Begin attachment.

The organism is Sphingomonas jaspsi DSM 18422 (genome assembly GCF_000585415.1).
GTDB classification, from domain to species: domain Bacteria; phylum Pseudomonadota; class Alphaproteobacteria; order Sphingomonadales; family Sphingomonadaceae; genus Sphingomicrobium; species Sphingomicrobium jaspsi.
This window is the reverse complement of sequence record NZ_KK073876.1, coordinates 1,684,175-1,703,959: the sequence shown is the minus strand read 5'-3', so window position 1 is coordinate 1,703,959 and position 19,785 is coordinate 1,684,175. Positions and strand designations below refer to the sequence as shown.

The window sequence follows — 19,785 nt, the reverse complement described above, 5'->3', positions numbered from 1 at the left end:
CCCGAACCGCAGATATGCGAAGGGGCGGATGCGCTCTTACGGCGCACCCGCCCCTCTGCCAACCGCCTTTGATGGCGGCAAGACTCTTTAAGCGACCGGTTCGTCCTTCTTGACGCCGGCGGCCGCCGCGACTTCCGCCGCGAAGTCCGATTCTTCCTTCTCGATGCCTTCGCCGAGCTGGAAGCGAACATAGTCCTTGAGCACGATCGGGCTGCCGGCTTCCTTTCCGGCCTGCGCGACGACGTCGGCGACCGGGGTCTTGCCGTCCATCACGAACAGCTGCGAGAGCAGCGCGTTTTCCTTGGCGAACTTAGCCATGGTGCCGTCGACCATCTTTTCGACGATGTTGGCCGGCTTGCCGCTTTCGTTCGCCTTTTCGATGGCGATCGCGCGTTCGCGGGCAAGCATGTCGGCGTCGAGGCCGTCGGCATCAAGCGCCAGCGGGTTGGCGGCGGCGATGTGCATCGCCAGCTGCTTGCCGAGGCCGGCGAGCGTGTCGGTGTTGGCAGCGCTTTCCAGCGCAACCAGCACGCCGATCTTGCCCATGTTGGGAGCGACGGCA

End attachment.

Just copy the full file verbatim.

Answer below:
The organism is Sphingomonas jaspsi DSM 18422 (genome assembly GCF_000585415.1).
GTDB classification, from domain to species: domain Bacteria; phylum Pseudomonadota; class Alphaproteobacteria; order Sphingomonadales; family Sphingomonadaceae; genus Sphingomicrobium; species Sphingomicrobium jaspsi.
This window is the reverse complement of sequence record NZ_KK073876.1, coordinates 1,684,175-1,703,959: the sequence shown is the minus strand read 5'-3', so window position 1 is coordinate 1,703,959 and position 19,785 is coordinate 1,684,175. Positions and strand designations below refer to the sequence as shown.

The window sequence follows — 19,785 nt, the reverse complement described above, 5'->3', positions numbered from 1 at the left end:
CCCGAACCGCAGATATGCGAAGGGGCGGATGCGCTCTTACGGCGCACCCGCCCCTCTGCCAACCGCCTTTGATGGCGGCAAGACTCTTTAAGCGACCGGTTCGTCCTTCTTGACGCCGGCGGCCGCCGCGACTTCCGCCGCGAAGTCCGATTCTTCCTTCTCGATGCCTTCGCCGAGCTGGAAGCGAACATAGTCCTTGAGCACGATCGGGCTGCCGGCTTCCTTTCCGGCCTGCGCGACGACGTCGGCGACCGGGGTCTTGCCGTCCATCACGAACAGCTGCGAGAGCAGCGCGTTTTCCTTGGCGAACTTAGCCATGGTGCCGTCGACCATCTTTTCGACGATGTTGGCCGGCTTGCCGCTTTCGTTCGCCTTTTCGATGGCGATCGCGCGTTCGCGGGCAAGCATGTCGGCGTCGAGGCCGTCGGCATCAAGCGCCAGCGGGTTGGCGGCGGCGATGTGCATCGCCAGCTGCTTGCCGAGGCCGGCGAGCGTGTCGGTGTTGGCAGCGCTTTCCAGCGCAACCAGCACGCCGATCTTGCCCATGTTGGGAGCGACGGCA